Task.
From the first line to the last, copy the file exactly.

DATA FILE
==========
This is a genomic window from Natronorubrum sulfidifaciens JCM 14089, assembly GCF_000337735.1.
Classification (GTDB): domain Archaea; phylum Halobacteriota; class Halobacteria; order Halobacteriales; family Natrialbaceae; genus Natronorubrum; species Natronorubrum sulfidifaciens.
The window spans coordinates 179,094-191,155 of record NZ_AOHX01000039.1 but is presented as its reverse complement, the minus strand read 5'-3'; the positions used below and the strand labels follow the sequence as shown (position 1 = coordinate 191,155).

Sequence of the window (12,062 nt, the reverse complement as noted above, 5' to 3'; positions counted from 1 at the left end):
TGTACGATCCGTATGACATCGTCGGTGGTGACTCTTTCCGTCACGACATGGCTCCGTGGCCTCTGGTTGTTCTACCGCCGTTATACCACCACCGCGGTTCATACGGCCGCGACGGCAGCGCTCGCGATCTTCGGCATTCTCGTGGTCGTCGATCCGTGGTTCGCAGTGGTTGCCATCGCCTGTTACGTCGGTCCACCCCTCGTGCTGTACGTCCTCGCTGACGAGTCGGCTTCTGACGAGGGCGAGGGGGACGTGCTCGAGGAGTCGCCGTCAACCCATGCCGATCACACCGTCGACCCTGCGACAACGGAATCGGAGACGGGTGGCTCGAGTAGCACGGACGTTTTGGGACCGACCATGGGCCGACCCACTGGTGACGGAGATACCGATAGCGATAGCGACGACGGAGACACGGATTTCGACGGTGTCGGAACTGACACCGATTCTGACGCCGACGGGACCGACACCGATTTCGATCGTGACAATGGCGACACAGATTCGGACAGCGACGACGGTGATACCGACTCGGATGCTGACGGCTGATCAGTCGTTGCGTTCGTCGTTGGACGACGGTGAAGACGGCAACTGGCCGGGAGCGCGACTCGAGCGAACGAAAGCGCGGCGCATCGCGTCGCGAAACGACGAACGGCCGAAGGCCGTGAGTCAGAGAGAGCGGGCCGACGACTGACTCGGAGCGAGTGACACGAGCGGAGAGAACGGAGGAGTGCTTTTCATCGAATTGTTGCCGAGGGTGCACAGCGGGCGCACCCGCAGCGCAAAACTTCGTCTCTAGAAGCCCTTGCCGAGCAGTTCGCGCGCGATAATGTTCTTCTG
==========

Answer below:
This is a genomic window from Natronorubrum sulfidifaciens JCM 14089, assembly GCF_000337735.1.
Classification (GTDB): domain Archaea; phylum Halobacteriota; class Halobacteria; order Halobacteriales; family Natrialbaceae; genus Natronorubrum; species Natronorubrum sulfidifaciens.
The window spans coordinates 179,094-191,155 of record NZ_AOHX01000039.1 but is presented as its reverse complement, the minus strand read 5'-3'; the positions used below and the strand labels follow the sequence as shown (position 1 = coordinate 191,155).

Sequence of the window (12,062 nt, the reverse complement as noted above, 5' to 3'; positions counted from 1 at the left end):
TGTACGATCCGTATGACATCGTCGGTGGTGACTCTTTCCGTCACGACATGGCTCCGTGGCCTCTGGTTGTTCTACCGCCGTTATACCACCACCGCGGTTCATACGGCCGCGACGGCAGCGCTCGCGATCTTCGGCATTCTCGTGGTCGTCGATCCGTGGTTCGCAGTGGTTGCCATCGCCTGTTACGTCGGTCCACCCCTCGTGCTGTACGTCCTCGCTGACGAGTCGGCTTCTGACGAGGGCGAGGGGGACGTGCTCGAGGAGTCGCCGTCAACCCATGCCGATCACACCGTCGACCCTGCGACAACGGAATCGGAGACGGGTGGCTCGAGTAGCACGGACGTTTTGGGACCGACCATGGGCCGACCCACTGGTGACGGAGATACCGATAGCGATAGCGACGACGGAGACACGGATTTCGACGGTGTCGGAACTGACACCGATTCTGACGCCGACGGGACCGACACCGATTTCGATCGTGACAATGGCGACACAGATTCGGACAGCGACGACGGTGATACCGACTCGGATGCTGACGGCTGATCAGTCGTTGCGTTCGTCGTTGGACGACGGTGAAGACGGCAACTGGCCGGGAGCGCGACTCGAGCGAACGAAAGCGCGGCGCATCGCGTCGCGAAACGACGAACGGCCGAAGGCCGTGAGTCAGAGAGAGCGGGCCGACGACTGACTCGGAGCGAGTGACACGAGCGGAGAGAACGGAGGAGTGCTTTTCATCGAATTGTTGCCGAGGGTGCACAGCGGGCGCACCCGCAGCGCAAAACTTCGTCTCTAGAAGCCCTTGCCGAGCAGTTCGCGCGCGATAATGTTCTTCTG